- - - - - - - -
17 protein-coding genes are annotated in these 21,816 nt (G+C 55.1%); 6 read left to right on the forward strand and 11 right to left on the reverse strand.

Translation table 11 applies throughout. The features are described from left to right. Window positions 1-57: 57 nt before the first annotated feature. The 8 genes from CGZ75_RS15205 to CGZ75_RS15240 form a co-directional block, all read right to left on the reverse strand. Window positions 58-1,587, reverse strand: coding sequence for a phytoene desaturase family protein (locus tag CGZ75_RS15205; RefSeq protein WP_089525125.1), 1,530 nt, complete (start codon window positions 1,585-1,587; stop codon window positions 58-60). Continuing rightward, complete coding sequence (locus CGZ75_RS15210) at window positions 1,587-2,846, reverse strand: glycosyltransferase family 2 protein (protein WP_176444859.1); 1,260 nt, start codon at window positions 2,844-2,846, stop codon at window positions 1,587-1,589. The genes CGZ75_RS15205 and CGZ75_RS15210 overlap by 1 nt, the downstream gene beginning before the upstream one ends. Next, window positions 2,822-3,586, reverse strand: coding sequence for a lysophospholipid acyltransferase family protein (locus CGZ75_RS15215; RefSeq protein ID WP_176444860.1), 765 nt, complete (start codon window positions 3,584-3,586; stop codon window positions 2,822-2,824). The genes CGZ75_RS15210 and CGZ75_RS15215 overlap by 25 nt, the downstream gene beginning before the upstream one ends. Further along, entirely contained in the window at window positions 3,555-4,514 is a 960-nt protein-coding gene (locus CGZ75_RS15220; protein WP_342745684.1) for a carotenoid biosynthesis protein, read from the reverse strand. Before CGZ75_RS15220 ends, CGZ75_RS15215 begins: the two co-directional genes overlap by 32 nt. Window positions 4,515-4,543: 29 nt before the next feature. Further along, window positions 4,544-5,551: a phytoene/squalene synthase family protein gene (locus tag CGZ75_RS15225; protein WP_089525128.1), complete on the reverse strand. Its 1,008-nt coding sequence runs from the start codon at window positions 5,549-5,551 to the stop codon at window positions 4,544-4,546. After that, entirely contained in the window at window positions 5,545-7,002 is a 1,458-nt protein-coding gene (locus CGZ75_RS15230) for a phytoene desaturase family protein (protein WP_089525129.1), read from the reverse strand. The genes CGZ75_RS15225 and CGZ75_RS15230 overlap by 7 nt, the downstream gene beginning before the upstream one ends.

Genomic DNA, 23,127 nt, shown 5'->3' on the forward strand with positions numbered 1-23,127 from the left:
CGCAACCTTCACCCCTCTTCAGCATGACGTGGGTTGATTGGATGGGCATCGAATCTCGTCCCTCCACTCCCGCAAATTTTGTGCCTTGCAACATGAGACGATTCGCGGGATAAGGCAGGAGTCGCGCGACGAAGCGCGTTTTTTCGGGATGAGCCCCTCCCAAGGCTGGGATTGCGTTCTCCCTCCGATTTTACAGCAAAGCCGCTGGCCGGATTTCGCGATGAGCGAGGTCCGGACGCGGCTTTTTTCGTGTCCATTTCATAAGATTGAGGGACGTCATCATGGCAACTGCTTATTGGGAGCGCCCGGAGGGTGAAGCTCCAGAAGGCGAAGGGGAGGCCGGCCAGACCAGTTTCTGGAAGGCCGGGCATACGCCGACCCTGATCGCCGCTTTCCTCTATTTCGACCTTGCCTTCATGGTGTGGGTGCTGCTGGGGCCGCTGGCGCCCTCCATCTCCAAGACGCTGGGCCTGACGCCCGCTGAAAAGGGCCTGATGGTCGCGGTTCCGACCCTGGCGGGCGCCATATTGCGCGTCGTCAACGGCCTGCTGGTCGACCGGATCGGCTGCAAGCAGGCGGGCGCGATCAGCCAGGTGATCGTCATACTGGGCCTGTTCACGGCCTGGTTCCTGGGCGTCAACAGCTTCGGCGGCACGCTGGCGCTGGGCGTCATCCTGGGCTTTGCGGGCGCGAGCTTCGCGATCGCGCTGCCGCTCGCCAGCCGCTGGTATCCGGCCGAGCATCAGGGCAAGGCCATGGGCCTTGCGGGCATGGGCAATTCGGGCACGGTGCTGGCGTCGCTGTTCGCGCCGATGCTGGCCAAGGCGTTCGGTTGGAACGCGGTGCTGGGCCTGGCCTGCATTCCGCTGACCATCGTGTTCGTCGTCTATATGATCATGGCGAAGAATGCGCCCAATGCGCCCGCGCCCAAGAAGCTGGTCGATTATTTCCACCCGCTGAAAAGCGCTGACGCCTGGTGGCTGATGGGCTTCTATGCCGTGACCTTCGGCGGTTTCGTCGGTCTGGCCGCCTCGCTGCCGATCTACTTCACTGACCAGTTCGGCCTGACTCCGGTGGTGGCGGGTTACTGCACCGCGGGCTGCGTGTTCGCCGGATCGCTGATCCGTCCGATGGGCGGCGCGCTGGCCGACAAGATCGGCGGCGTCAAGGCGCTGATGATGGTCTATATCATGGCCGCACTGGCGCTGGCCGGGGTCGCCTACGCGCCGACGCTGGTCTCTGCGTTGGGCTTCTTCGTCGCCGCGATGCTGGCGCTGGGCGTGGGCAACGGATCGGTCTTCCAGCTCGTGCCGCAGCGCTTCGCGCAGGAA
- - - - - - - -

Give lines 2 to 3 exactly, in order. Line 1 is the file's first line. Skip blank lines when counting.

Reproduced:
Translation table 11 applies throughout. The features are described from left to right. Window positions 1-57: 57 nt before the first annotated feature. The 8 genes from CGZ75_RS15205 to CGZ75_RS15240 form a co-directional block, all read right to left on the reverse strand. Window positions 58-1,587, reverse strand: coding sequence for a phytoene desaturase family protein (locus tag CGZ75_RS15205; RefSeq protein WP_089525125.1), 1,530 nt, complete (start codon window positions 1,585-1,587; stop codon window positions 58-60). Continuing rightward, complete coding sequence (locus CGZ75_RS15210) at window positions 1,587-2,846, reverse strand: glycosyltransferase family 2 protein (protein WP_176444859.1); 1,260 nt, start codon at window positions 2,844-2,846, stop codon at window positions 1,587-1,589. The genes CGZ75_RS15205 and CGZ75_RS15210 overlap by 1 nt, the downstream gene beginning before the upstream one ends. Next, window positions 2,822-3,586, reverse strand: coding sequence for a lysophospholipid acyltransferase family protein (locus CGZ75_RS15215; RefSeq protein ID WP_176444860.1), 765 nt, complete (start codon window positions 3,584-3,586; stop codon window positions 2,822-2,824). The genes CGZ75_RS15210 and CGZ75_RS15215 overlap by 25 nt, the downstream gene beginning before the upstream one ends. Further along, entirely contained in the window at window positions 3,555-4,514 is a 960-nt protein-coding gene (locus CGZ75_RS15220; protein WP_342745684.1) for a carotenoid biosynthesis protein, read from the reverse strand. Before CGZ75_RS15220 ends, CGZ75_RS15215 begins: the two co-directional genes overlap by 32 nt. Window positions 4,515-4,543: 29 nt before the next feature. Further along, window positions 4,544-5,551: a phytoene/squalene synthase family protein gene (locus tag CGZ75_RS15225; protein WP_089525128.1), complete on the reverse strand. Its 1,008-nt coding sequence runs from the start codon at window positions 5,549-5,551 to the stop codon at window positions 4,544-4,546. After that, entirely contained in the window at window positions 5,545-7,002 is a 1,458-nt protein-coding gene (locus CGZ75_RS15230) for a phytoene desaturase family protein (protein WP_089525129.1), read from the reverse strand. The genes CGZ75_RS15225 and CGZ75_RS15230 overlap by 7 nt, the downstream gene beginning before the upstream one ends.

Genomic DNA, 23,127 nt, shown 5'->3' on the forward strand with positions numbered 1-23,127 from the left: